Also if you get treated in hospital you wont be charged for any treatment or accommodation you simply just show your passport or your Medicare card.
Medical services not covered by Medicare:
⦁ Medicine not subsidised under the PBS.
⦁ Treatment arranged before your visit to Australia.
⦁ Accommodation and medical treatment in a private hospital.
⦁ Accommodation and medical treatment as a private patient in a public hospital.
⦁ Ambulance services.
⦁ Dental examinations and treatment (except specified items introduced for allied health services as part of the Chronic Disease Management (CDM) program).
⦁ Physiotherapy, occupational therapy, speech therapy, eye therapy, chiropractic services, podiatry or psychology (except specified items introduced for allied health services as part of the CDM program.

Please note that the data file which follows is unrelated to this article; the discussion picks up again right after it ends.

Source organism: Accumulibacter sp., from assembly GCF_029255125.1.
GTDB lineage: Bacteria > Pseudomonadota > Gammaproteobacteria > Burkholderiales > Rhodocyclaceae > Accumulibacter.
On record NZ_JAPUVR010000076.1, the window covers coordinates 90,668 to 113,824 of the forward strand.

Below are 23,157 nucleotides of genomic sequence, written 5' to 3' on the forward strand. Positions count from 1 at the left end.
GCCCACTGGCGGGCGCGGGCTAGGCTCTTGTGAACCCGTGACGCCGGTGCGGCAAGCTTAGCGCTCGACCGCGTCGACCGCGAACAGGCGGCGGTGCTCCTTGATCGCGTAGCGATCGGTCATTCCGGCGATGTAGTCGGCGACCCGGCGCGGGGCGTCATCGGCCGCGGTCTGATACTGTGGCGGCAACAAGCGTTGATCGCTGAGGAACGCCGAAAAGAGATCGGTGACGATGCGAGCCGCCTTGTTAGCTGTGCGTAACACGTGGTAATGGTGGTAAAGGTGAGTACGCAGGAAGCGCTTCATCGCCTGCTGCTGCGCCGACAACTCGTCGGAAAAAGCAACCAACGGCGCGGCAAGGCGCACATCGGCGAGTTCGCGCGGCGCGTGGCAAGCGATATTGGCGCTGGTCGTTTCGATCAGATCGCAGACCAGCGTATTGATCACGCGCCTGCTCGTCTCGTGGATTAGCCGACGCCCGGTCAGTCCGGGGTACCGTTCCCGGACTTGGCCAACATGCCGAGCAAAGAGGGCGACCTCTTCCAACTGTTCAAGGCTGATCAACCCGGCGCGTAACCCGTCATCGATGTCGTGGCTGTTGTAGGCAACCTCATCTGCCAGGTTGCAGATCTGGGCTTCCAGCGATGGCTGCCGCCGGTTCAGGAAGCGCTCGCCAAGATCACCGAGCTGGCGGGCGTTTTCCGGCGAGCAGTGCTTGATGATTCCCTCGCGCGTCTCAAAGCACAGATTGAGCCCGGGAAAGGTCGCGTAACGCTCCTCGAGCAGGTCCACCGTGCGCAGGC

⦁ Acupuncture (unless part of a doctor's consultation).
⦁ Glasses and contact lenses.
⦁ Hearing aids and other appliances.
⦁ The cost of prostheses.
⦁ Medical costs for which someone else is responsible (for example a compensation insurer, an employer, a government or government authority).
⦁ Medical services which are not clinically necessary.
⦁ Surgery solely for cosmetic reasons.
⦁ Examinations for life insurance, superannuation or membership of a friendly society.
⦁ Eye therapy.
⦁ Home nursing.